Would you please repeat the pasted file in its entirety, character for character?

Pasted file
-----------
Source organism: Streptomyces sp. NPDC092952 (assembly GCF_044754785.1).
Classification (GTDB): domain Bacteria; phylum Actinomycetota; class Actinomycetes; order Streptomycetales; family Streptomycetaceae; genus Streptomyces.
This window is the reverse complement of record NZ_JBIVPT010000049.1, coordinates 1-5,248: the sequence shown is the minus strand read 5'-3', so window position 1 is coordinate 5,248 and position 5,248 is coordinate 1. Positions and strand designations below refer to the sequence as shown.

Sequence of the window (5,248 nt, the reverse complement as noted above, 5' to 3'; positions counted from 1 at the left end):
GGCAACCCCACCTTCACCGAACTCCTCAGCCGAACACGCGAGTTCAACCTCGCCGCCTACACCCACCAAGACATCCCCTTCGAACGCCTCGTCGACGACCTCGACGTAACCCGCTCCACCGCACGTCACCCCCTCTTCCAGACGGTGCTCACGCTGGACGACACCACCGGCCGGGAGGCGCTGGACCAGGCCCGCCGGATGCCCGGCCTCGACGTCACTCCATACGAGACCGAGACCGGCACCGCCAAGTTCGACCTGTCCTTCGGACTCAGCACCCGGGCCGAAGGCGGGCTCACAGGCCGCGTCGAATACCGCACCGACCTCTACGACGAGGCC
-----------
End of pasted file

Source organism: Streptomyces sp. NPDC092952 (assembly GCF_044754785.1).
Classification (GTDB): domain Bacteria; phylum Actinomycetota; class Actinomycetes; order Streptomycetales; family Streptomycetaceae; genus Streptomyces.
This window is the reverse complement of record NZ_JBIVPT010000049.1, coordinates 1-5,248: the sequence shown is the minus strand read 5'-3', so window position 1 is coordinate 5,248 and position 5,248 is coordinate 1. Positions and strand designations below refer to the sequence as shown.

Sequence of the window (5,248 nt, the reverse complement as noted above, 5' to 3'; positions counted from 1 at the left end):
GGCAACCCCACCTTCACCGAACTCCTCAGCCGAACACGCGAGTTCAACCTCGCCGCCTACACCCACCAAGACATCCCCTTCGAACGCCTCGTCGACGACCTCGACGTAACCCGCTCCACCGCACGTCACCCCCTCTTCCAGACGGTGCTCACGCTGGACGACACCACCGGCCGGGAGGCGCTGGACCAGGCCCGCCGGATGCCCGGCCTCGACGTCACTCCATACGAGACCGAGACCGGCACCGCCAAGTTCGACCTGTCCTTCGGACTCAGCACCCGGGCCGAAGGCGGGCTCACAGGCCGCGTCGAATACCGCACCGACCTCTACGACGAGGCC